Why Deals Fall Apart

A successful transaction usually requires overcoming numerous obstacles — many of which are mundane. If the parties want the deal to work, talking it through can solve almost any routine problem that arises. Outside advisors can be an advantage in these negotiations. However, there are more serious issues that can be fatal to the closing of the deal. Here are some potential serious problem areas:

  • The seller is unwilling to agree to the representations and warranties presented by the buyer. It is customary for reps and warranties to extend for a period of time after the deal has closed to protect the buyer from unknown liabilities, etc. If neither party bends and there are no insurable solutions, the deal can crater.
  • Due diligence uncovers problem areas such as environmental concerns or additional liabilities.
  • Confidential customer list. The buyer may ask to see a list of customers and wants to contact them before closing. The seller doesn't want this exposure before a contract is signed, and an impasse results.
  • During negotiations, the buyer or the seller discovers there is a lack of chemistry or decides the cultures of the two companies will not be compatible (and in some cases, the synergies that were assumed do not really exist).
  • A breach of confidentiality occurs, or there is a loss of creditability by either or both parties. Either of these is usually a deal-breaker.
  • Seller information presented is inaccurate or incomplete. The financials may contain too many deviations from Generally Accepted Accounting Principles (GAAP). There are also times when the financial projections are unrealistic or too optimistic.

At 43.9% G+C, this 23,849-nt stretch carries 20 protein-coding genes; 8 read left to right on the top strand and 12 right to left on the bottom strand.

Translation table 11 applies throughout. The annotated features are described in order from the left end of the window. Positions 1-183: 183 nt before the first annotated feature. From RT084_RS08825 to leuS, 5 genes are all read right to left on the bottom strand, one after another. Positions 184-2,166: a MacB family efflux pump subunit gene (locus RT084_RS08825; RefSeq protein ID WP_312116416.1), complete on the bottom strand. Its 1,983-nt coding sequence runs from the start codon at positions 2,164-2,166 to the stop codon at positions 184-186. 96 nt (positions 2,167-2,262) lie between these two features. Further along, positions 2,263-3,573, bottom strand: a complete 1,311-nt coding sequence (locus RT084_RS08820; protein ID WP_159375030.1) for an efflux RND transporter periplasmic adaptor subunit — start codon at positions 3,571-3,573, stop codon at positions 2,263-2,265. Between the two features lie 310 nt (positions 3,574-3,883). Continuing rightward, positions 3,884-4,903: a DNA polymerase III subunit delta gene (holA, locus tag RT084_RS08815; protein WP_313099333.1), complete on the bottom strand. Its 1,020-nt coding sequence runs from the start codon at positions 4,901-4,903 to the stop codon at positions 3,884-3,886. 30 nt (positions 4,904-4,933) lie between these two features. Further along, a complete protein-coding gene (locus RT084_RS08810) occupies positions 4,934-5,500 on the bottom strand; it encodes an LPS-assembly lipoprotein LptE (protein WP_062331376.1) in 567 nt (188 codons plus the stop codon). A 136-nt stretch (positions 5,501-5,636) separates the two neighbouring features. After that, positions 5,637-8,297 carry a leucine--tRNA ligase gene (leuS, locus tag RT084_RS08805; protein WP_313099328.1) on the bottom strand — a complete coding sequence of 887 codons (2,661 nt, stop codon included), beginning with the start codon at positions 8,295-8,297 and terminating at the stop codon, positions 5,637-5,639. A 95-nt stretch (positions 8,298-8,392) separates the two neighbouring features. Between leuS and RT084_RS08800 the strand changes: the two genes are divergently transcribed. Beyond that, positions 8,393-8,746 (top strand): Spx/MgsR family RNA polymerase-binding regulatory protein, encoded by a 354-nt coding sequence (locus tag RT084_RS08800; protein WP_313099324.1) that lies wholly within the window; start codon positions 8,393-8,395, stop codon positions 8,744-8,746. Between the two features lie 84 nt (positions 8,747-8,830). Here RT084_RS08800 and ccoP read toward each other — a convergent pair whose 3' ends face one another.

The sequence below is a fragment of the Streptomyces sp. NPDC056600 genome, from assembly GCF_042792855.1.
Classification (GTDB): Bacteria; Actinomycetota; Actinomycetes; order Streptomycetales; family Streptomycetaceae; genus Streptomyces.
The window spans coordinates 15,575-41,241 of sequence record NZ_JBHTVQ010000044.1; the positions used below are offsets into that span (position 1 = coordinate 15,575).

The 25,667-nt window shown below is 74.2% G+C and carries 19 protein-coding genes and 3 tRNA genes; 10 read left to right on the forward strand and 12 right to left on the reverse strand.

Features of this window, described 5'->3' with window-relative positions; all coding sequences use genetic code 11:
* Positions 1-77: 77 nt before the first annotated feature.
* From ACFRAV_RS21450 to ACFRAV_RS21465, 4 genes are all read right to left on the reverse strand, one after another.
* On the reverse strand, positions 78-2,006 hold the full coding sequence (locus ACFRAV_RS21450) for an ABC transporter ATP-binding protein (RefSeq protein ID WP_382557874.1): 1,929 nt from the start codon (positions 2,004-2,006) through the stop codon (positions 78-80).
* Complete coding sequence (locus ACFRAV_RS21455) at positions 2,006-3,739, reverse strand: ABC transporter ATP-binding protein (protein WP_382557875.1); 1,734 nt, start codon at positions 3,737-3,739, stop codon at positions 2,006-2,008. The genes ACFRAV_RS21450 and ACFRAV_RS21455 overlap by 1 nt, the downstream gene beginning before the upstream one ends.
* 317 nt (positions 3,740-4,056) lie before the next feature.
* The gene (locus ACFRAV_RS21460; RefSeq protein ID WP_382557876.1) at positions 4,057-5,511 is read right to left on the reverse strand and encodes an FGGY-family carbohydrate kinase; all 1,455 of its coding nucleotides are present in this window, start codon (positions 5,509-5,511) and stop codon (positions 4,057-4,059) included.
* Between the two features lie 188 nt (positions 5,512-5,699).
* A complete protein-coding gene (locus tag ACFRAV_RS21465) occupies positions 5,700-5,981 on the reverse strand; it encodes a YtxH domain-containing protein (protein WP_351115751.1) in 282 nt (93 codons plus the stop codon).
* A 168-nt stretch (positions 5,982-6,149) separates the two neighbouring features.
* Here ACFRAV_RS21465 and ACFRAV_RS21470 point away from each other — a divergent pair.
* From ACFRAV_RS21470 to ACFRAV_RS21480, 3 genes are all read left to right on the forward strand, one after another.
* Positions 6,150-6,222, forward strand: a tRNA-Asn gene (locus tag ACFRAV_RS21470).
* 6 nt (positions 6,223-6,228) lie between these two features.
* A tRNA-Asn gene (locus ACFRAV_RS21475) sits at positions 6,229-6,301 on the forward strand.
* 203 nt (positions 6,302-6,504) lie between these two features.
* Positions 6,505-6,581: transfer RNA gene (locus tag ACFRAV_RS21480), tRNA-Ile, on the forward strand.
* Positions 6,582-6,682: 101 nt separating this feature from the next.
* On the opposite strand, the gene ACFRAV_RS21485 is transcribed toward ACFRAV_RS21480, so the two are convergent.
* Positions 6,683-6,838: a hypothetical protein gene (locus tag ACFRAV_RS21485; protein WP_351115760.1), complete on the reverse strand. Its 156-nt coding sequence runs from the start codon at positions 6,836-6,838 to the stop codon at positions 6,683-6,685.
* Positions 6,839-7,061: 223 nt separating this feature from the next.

• The buyer may ultimately determine the deal is not worth the risk, or the board of directors of the buying company may turn it down.
  • The sale of any business involves change on both the buy and the sell side. This can be threatening to some people. Therefore, it is important that all parties involved in the process be in accord with ownership's goals and desires. No one wants a participant or internal mischief-maker threatening the sale.
  • The buyer or the seller suddenly come up with last minute demands after it appears that everything is under control and ready to close. When this happens, these last minute demands may cause the deal to fall apart.

PROUDLY PARTNERED WITH


M&A Source • International Business Brokers Association (IBBA) • Association for Corporate Growth (ACG) • Kennesaw State University, Coles College of Business, Executive Education Program • Georgia Society of CPAs • Vistage International • Southeast Franchise Forum (SEFF) • Atlanta Society of Financial Analysts • National Association of Women Business Owners (NAWBO)

MA Source     IBBA     KSU-CCB-Executive Education Program

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